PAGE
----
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    Body Like a Thorn
    (Alfred University, 2023-05) Walton, Victoria; Hanes, Stephanie; Hopp, Johnathan; McConnell, Walter; Montgomery, Lindsay; Sikora, Linda; Willard, Adero
    Body Like A Thorn encompasses how it feels to be actively in resistance. Through prioritizing narratives of Black queer|trans and disabled persons, I illustrate a push and pull between the constrictive systems from dominant expectations of being to the organic, where there is room and belonging for nonconformity and variety. This tension is felt in the various installations, wall-hanging textile collages, the nets pulling coiled ceramic vessels, and life-size figurative works. I meld my disability activism and theory into tangible forms. What is natural cannot be contained and cannot be held back. Through the work, I am able to assert that the Black nonconforming person is seen as a thorn to conventional society. Through the subversion of norms, the thorn is activated in a new way, to re-establish agency against normative assimilation, and to accept the beauty of their differences as part of the natural world.
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    Mana Dir
    (Alfred University, 2023-05) Shrestha, Shushank; Hanes, Stephanie; Hopp, Johnathan; McConnell, Walter; Montgomery, Lindsay; Sikora, Linda; Willard, Adero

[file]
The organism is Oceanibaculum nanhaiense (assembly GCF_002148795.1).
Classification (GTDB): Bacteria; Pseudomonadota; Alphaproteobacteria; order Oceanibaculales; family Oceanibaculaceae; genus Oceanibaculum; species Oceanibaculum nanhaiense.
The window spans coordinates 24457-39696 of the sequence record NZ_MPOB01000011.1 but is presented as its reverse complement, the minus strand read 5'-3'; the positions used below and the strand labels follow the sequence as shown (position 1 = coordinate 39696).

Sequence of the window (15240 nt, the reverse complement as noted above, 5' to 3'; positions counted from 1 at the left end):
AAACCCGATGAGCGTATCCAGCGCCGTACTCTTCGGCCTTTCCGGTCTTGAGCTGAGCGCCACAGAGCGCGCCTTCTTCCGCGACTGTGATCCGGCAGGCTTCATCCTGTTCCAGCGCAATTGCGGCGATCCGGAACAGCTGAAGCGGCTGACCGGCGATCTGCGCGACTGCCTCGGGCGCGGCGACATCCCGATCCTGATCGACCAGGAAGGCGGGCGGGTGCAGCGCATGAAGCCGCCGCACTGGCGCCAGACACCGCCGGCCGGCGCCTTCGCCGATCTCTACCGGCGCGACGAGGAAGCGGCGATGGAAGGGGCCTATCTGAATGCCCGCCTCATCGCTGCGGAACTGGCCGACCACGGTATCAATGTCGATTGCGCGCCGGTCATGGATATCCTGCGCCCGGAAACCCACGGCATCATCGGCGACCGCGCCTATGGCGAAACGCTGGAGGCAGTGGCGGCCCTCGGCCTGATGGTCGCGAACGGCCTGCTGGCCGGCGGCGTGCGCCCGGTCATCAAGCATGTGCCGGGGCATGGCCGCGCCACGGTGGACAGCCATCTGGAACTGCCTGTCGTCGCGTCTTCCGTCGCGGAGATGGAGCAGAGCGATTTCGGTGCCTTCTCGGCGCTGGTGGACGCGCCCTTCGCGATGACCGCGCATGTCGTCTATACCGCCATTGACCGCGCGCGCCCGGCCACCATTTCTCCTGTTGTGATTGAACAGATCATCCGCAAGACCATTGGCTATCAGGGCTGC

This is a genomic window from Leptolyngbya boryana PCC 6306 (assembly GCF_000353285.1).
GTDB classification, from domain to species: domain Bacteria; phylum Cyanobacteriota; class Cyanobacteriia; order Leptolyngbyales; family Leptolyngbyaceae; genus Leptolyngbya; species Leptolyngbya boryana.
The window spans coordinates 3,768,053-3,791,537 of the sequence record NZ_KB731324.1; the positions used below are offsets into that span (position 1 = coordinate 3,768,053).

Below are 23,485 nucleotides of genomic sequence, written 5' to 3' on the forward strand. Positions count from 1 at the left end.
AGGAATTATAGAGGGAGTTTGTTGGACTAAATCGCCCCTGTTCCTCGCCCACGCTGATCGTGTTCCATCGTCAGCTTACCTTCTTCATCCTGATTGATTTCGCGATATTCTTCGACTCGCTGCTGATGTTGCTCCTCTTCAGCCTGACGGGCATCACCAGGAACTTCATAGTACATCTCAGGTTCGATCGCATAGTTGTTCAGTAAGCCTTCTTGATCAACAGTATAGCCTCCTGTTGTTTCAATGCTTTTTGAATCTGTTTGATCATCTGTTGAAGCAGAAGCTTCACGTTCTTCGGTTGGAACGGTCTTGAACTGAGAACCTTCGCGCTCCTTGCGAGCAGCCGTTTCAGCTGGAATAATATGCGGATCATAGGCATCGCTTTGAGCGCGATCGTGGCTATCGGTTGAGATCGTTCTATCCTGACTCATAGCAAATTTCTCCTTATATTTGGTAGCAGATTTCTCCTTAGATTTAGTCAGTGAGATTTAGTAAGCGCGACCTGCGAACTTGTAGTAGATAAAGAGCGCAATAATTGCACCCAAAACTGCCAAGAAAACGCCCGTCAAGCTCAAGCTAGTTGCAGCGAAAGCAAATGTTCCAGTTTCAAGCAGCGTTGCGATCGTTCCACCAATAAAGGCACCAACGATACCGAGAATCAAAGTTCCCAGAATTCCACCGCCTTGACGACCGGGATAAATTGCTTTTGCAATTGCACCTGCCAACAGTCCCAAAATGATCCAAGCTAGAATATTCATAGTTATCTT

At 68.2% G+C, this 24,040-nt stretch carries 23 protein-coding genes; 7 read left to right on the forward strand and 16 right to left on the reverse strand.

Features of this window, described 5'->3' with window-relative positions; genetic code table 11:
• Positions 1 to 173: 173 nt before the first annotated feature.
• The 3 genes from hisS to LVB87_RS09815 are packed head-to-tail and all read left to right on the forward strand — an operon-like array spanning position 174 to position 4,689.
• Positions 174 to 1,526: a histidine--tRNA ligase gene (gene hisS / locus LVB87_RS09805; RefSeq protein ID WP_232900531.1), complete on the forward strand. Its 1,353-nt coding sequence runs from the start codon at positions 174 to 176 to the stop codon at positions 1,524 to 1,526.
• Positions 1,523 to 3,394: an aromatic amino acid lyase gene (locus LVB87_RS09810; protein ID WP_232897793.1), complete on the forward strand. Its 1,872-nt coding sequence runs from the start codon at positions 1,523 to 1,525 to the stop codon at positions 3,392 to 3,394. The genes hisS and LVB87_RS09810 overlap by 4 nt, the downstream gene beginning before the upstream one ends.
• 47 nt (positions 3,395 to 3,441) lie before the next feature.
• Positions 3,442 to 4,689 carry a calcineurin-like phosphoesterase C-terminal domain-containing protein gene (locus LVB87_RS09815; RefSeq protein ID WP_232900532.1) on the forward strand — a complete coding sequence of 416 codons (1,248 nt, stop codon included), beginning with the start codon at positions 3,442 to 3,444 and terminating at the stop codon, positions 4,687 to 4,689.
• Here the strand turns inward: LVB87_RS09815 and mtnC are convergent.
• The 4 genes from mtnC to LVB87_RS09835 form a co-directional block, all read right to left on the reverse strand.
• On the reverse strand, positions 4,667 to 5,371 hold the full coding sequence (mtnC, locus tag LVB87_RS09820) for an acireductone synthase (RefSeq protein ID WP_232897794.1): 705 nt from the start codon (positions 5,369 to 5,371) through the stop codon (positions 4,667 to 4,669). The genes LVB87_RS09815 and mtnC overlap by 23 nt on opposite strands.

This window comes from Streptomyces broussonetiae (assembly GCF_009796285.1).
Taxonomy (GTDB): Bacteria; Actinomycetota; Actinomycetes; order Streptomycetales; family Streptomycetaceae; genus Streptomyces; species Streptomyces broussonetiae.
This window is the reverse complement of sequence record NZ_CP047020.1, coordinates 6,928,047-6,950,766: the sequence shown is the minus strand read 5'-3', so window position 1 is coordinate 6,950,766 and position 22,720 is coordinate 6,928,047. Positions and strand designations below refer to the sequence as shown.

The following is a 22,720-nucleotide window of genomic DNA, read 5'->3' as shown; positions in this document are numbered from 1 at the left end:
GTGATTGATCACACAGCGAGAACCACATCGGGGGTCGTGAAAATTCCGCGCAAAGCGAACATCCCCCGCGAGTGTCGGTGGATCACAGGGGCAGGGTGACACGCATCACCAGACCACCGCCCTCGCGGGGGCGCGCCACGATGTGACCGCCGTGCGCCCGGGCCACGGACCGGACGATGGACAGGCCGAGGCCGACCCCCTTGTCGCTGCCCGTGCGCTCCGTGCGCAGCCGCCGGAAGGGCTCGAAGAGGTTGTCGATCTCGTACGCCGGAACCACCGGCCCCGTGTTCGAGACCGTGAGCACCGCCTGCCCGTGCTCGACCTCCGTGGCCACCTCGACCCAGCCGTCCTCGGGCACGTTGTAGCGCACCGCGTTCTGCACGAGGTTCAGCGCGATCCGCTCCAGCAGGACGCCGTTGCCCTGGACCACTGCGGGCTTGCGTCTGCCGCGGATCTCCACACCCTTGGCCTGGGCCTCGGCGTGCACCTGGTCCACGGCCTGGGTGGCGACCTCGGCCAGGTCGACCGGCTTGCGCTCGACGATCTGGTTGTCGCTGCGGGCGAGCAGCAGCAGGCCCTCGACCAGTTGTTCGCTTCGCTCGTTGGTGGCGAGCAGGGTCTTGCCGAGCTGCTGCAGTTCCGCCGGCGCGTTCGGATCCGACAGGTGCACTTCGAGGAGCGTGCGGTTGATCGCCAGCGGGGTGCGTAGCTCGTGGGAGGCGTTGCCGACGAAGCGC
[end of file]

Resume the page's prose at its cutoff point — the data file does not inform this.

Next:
‘Mandir’ is made of the Sanskrit word‘s ‘mana’ meaning ‘inner self’ and ‘dir’ meaning ‘a place.’ This paper is a personal reflection of my journey of transformation and self discovery, centered on the exploration of what it means to be human in the present day. I draw around the concept of animism, which is the belief that every inanimate object has a spirit or a soul, and argue that this idea can help foster a deep appreciation and respect for the world around us, including the divine energies that are present in it. To illustrate this concept, I look into cartoons and Disney animated movies as a source of inspiration and fantasy. These works of art are not only entertaining but also convey emotions and ideas that may be difficult to express through other means. They offer a way to escape from the stresses of everyday life and enter a magical world where anything is possible. As people grow up, they tend to forget the freedom and positivity of childhood. By invoking the spirit of animism and the inspiration of cartoons, I created an exhibition that will remind viewers of the joy and wonder of childhood. The hope is that by appreciating the divine energies in the world around us and fostering a compassionate and empathetic worldview, we can create a better world for ourselves and others.